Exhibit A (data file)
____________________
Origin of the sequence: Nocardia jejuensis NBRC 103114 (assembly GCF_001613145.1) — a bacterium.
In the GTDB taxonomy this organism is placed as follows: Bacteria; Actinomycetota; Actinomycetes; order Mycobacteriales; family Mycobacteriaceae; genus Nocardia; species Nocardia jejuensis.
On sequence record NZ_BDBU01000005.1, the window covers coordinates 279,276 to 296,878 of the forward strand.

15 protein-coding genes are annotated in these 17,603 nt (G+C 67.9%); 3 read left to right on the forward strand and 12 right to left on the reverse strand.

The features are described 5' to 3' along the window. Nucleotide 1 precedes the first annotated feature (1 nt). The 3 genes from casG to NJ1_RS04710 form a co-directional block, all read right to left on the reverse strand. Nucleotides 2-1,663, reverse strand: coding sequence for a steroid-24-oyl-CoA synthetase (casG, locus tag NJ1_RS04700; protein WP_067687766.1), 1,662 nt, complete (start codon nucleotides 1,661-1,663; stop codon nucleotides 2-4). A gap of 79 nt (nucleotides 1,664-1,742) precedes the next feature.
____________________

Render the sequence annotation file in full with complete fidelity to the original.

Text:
Origin of the sequence: Nocardia jejuensis NBRC 103114 (assembly GCF_001613145.1) — a bacterium.
In the GTDB taxonomy this organism is placed as follows: Bacteria; Actinomycetota; Actinomycetes; order Mycobacteriales; family Mycobacteriaceae; genus Nocardia; species Nocardia jejuensis.
On sequence record NZ_BDBU01000005.1, the window covers coordinates 279,276 to 296,878 of the forward strand.

15 protein-coding genes are annotated in these 17,603 nt (G+C 67.9%); 3 read left to right on the forward strand and 12 right to left on the reverse strand.

The features are described 5' to 3' along the window. Nucleotide 1 precedes the first annotated feature (1 nt). The 3 genes from casG to NJ1_RS04710 form a co-directional block, all read right to left on the reverse strand. Nucleotides 2-1,663, reverse strand: coding sequence for a steroid-24-oyl-CoA synthetase (casG, locus tag NJ1_RS04700; protein WP_067687766.1), 1,662 nt, complete (start codon nucleotides 1,661-1,663; stop codon nucleotides 2-4). A gap of 79 nt (nucleotides 1,664-1,742) precedes the next feature.